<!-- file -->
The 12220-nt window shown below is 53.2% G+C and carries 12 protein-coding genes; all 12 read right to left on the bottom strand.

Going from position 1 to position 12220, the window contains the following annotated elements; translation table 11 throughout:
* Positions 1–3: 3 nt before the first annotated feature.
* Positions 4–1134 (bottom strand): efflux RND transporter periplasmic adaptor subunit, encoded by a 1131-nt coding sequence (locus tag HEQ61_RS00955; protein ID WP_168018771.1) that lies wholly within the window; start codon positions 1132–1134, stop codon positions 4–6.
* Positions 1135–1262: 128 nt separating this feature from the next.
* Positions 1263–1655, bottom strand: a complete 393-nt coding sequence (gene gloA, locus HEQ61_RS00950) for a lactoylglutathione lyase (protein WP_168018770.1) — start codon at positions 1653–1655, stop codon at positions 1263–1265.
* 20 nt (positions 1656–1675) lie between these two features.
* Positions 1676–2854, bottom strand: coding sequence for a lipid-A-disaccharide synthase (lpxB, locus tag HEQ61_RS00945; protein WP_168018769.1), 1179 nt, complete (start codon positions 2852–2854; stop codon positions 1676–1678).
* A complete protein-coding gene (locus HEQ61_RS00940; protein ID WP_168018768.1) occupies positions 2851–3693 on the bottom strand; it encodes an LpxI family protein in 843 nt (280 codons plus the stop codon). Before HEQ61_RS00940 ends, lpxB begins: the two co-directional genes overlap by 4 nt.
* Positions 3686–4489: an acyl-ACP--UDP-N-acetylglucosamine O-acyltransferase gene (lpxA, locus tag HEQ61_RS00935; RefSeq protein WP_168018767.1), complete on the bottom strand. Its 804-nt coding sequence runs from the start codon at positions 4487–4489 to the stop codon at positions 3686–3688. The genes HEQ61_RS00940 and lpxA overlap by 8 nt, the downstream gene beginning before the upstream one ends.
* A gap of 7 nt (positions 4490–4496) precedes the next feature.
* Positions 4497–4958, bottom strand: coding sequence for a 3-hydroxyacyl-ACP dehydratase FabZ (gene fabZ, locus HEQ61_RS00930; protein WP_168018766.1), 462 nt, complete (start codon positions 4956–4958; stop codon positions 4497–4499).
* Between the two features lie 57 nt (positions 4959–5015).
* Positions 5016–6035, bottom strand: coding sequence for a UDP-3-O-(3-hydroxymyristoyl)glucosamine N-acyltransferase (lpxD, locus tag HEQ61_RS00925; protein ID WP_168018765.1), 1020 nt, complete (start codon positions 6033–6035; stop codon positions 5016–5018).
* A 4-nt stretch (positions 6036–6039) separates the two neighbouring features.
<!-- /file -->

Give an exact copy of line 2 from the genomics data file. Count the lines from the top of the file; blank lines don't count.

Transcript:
Going from position 1 to position 12220, the window contains the following annotated elements; translation table 11 throughout: